Quilt Math: No Waste Flying Geese
Updated: Jul 9, 2020
I'm working on a quilt that has twenty of the above star quilt blocks, so I thought this would be a great opportunity to talk about flying geese. But first let's breakdown the star block. This is a 12 inch block. There's one big 6 inch finished square block in the center. It's surrounded by four flying geese blocks (3 by 6 finished size). And there's a 3 by 3 inch square in each corner. The most complicated part of this block is the flying geese pieces. Let's chat about those.
The four flying geese are 3 by 6 inch finished rectangles, or 3.5 by 6.5 unfinished rectangles. Remember that the extra half inch in the unfinished rectangles is the seam allowance. Understanding the difference between "finished" and "unfinished" is often important when calculating how much fabric we need.
This is the no waste method to make these flying geese. You're going to need five squares of fabric. One big piece for the background, ie the big triangle piece, and four smaller squares for the wings, ie the small triangles. These five pieces of fabric will make four flying geese blocks.
Here comes the math... First you need to know the finished size of block you need. (Note: I said FINISHED size.) In my case, I need my finished rectangle to be 3 (height) by 6 (width) inches. For the big square, take the big number (the width) and add an inch and a quarter (1.25).
6 + 1.25 = 7.25 - Cut one block at 7.25 inches square. (Below you'll see a practice round.)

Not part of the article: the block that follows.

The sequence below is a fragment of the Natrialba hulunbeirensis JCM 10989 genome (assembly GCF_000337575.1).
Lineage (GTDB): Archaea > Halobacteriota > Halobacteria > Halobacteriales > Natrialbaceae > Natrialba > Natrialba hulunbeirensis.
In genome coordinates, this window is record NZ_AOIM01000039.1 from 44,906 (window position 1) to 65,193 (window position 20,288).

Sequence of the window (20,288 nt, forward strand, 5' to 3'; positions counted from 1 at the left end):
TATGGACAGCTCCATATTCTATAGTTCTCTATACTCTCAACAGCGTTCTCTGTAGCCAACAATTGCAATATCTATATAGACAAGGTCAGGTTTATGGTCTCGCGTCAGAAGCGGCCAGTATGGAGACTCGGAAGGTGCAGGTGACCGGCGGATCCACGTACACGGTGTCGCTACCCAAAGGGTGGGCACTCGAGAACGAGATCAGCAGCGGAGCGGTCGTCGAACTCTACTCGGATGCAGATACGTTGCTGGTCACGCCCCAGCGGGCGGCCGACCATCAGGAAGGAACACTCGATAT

(please note in all these pictures, the fabric is moved over an inch.)
For the four small squares, take the small number (the height) and add 7/8ths inch.
3 + 7/8 = 3 7/8
Next you're going to draw three diagonal lines on fabric back; one down the diagonal center, and then a quarter inch on either side of the center line. (see below)
Now that all your small blocks have lines, set two of them aside and grab your big block. Put the two smaller blocks on top on the big block (fronts facing each each) like the picture below. All the drawn diagonal lines should line up.
Pin the blocks down if you need to; or use a dab of fabric glue to hold them in place. Take this to the sewing machine and sew on the two outside lines. Do not sew on the middle line. Once you're finished, you'll use that middle line as the cutting line. Cut, and separate the two triangles. It should look like this:
Press the small triangles open. You'll have two pieces that look like this:
Next take another small square and set it on top of the big triangle like below:
Pin or glue in place. And just as before, stitch the two outside lines, then cut and separate on the center line. Do this step with the other half as well.
And you're done! You should have four flying geese.
And now I better get back to my star block quilt. I'll see you next time with more quilt math!